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Brown v. Berryhill

United States District Court, N.D. Alabama, Jasper Division

September 24, 2018

CHRISTIE BROWN, Plaintiff,
v.
NANCY BERRYHILL, Commissioner of Social Security, Defendant.

          MEMORANDUM OF OPINION

          L. SCOTT COOGLER UNITED STATES DISTRICT JUDGE

         I. Introduction

         The plaintiff, Christie Brown, appeals from the decision of the Commissioner of the Social Security Administration (“Commissioner”) denying her applications for a period of disability and Disability Insurance Benefits (“DIB”). Ms. Brown timely pursued and exhausted her administrative remedies and the decision of the Commissioner is ripe for review pursuant to 42 U.S.C. §§ 405(g), 1383(c)(3).

         Ms. Brown was 38 years old at the time of the Administrative Law Judge's (“ALJ's”) decision, and she has an eighth-grade education, as well as a General Equivalency Diploma (“GED”). (Tr. at 42.) Her past work experiences include detailing cars and moving chickens through processing at a plant. (Tr. at 42, 44.) Ms. Brown claims that she became disabled on January 18, 2012, due to chronic lower back pain and neck pain with degenerative disc disease and degenerative joint disease; thoracic spine pain associated with a compression fracture at T-11; migraines; right knee pain associated with arthritic changes and degeneration of the medial compartment; asthma and allergies; irritable bowel syndrome; obstructive sleep apnea and insomnia; mental illnesses including bipolar disorder, depression, anxiety, and schizophrenia; chronic daily headaches; paresthesia; scoliosis; osteoarthritis; gastroesophageal reflux disease; and post-concussive syndrome which includes personality changes. (Doc. 12 at 1-2.)

         The Social Security Administration has established a five-step sequential evaluation process for determining whether an individual is disabled and thus eligible for DIB or SSI. See 20 C.F.R. §§ 404.1520, 416.920; see also Doughty v. Apfel, 245 F.3d 1274, 1278 (11th Cir. 2001). The evaluator will follow the steps in order until making a finding of either disabled or not disabled; if no finding is made, the analysis will proceed to the next step. See 20 C.F.R. §§ 404.1520(a)(4), 416.920(a)(4). The first step requires the evaluator to determine whether the plaintiff is engaged in substantial gainful activity (“SGA”). See Id. §§ 404.1520(a)(4)(i), 416.920(a)(4)(i). If the plaintiff is not engaged in SGA, the evaluator moves on to the next step.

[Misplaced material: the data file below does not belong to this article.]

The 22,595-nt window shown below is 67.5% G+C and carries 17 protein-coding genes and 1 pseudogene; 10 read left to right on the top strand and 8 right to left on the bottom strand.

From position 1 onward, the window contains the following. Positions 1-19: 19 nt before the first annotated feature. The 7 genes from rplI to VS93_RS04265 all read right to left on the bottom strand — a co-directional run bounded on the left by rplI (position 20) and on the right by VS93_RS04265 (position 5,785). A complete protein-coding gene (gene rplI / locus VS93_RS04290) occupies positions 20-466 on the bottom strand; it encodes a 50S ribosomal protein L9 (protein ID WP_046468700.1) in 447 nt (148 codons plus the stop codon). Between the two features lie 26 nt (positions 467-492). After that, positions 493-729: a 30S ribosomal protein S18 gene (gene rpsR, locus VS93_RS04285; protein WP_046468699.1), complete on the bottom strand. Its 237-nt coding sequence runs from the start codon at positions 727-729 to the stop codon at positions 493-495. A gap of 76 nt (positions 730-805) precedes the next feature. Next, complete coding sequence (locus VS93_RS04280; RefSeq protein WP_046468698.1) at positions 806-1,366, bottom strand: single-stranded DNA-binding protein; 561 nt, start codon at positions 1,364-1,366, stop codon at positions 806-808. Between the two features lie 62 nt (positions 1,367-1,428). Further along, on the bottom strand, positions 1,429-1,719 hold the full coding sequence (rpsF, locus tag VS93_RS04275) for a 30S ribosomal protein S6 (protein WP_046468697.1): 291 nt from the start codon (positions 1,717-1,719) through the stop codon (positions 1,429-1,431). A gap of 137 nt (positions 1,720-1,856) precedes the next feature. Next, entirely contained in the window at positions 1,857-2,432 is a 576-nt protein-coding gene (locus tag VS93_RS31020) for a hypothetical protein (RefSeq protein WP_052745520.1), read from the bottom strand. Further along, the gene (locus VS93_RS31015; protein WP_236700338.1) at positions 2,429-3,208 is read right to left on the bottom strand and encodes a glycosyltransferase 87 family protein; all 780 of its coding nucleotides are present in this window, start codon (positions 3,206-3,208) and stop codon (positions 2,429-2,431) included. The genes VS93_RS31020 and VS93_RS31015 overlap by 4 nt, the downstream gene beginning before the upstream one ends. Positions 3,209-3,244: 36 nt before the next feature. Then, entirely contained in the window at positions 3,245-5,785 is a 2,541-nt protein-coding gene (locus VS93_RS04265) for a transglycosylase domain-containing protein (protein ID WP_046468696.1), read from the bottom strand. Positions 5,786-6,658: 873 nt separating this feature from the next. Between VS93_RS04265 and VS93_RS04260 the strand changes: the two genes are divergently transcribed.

The second step requires the evaluator to consider the combined severity of the plaintiff's medically determinable physical and mental impairments. See Id. §§ 404.1520(a)(4)(ii), 416.920(a)(4)(ii). An individual impairment or combination of impairments that is not classified as “severe” and does not satisfy the durational requirements set forth in 20 C.F.R. §§ 404.1509 and 416.909 will result in a finding of not disabled. See 20 C.F.R. §§ 404.1520(a)(4)(ii), 416.920(a)(4)(ii). The decision depends on the medical evidence contained in the record. See Hart v. Finch, 440 F.2d 1340, 1341 (5th Cir. 1971) (concluding that “substantial medical evidence in the record” adequately supported the finding that plaintiff was not disabled).

         Similarly, the third step requires the evaluator to consider whether the plaintiff's impairment or combination of impairments meets or is medically equal to the criteria of an impairment listed in 20 C.F.R. Part 404, Subpart P, Appendix 1. See 20 C.F.R. §§ 404.1520(a)(4)(iii), 416.920(a)(4)(iii). If the criteria of a listed impairment and the durational requirements set forth in 20 C.F.R. §§ 404.1509 and 416.909 are satisfied, the evaluator will make a finding of disabled. 20 C.F.R. §§ 404.1520(a)(4)(iii), 416.920(a)(4)(iii).